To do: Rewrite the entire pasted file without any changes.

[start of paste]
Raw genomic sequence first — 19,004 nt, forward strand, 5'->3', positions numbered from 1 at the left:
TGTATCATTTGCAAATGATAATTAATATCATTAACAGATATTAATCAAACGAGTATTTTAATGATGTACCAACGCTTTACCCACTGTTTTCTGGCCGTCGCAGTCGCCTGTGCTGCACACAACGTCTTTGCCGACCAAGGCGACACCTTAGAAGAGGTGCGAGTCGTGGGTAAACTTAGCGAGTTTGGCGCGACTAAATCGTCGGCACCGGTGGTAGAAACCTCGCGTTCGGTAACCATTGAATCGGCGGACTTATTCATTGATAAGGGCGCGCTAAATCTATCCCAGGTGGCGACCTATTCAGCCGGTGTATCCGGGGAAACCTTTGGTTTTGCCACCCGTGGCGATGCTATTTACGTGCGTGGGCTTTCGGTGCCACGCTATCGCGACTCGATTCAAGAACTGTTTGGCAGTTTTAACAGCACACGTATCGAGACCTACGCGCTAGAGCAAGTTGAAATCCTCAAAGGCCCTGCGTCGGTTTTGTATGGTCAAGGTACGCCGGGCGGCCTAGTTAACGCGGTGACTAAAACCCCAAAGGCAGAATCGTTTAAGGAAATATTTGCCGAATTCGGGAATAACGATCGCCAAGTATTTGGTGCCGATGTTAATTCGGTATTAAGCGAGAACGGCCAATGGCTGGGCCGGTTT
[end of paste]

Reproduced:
Raw genomic sequence first — 19,004 nt, forward strand, 5'->3', positions numbered from 1 at the left:
TGTATCATTTGCAAATGATAATTAATATCATTAACAGATATTAATCAAACGAGTATTTTAATGATGTACCAACGCTTTACCCACTGTTTTCTGGCCGTCGCAGTCGCCTGTGCTGCACACAACGTCTTTGCCGACCAAGGCGACACCTTAGAAGAGGTGCGAGTCGTGGGTAAACTTAGCGAGTTTGGCGCGACTAAATCGTCGGCACCGGTGGTAGAAACCTCGCGTTCGGTAACCATTGAATCGGCGGACTTATTCATTGATAAGGGCGCGCTAAATCTATCCCAGGTGGCGACCTATTCAGCCGGTGTATCCGGGGAAACCTTTGGTTTTGCCACCCGTGGCGATGCTATTTACGTGCGTGGGCTTTCGGTGCCACGCTATCGCGACTCGATTCAAGAACTGTTTGGCAGTTTTAACAGCACACGTATCGAGACCTACGCGCTAGAGCAAGTTGAAATCCTCAAAGGCCCTGCGTCGGTTTTGTATGGTCAAGGTACGCCGGGCGGCCTAGTTAACGCGGTGACTAAAACCCCAAAGGCAGAATCGTTTAAGGAAATATTTGCCGAATTCGGGAATAACGATCGCCAAGTATTTGGTGCCGATGTTAATTCGGTATTAAGCGAGAACGGCCAATGGCTGGGCCGGTTT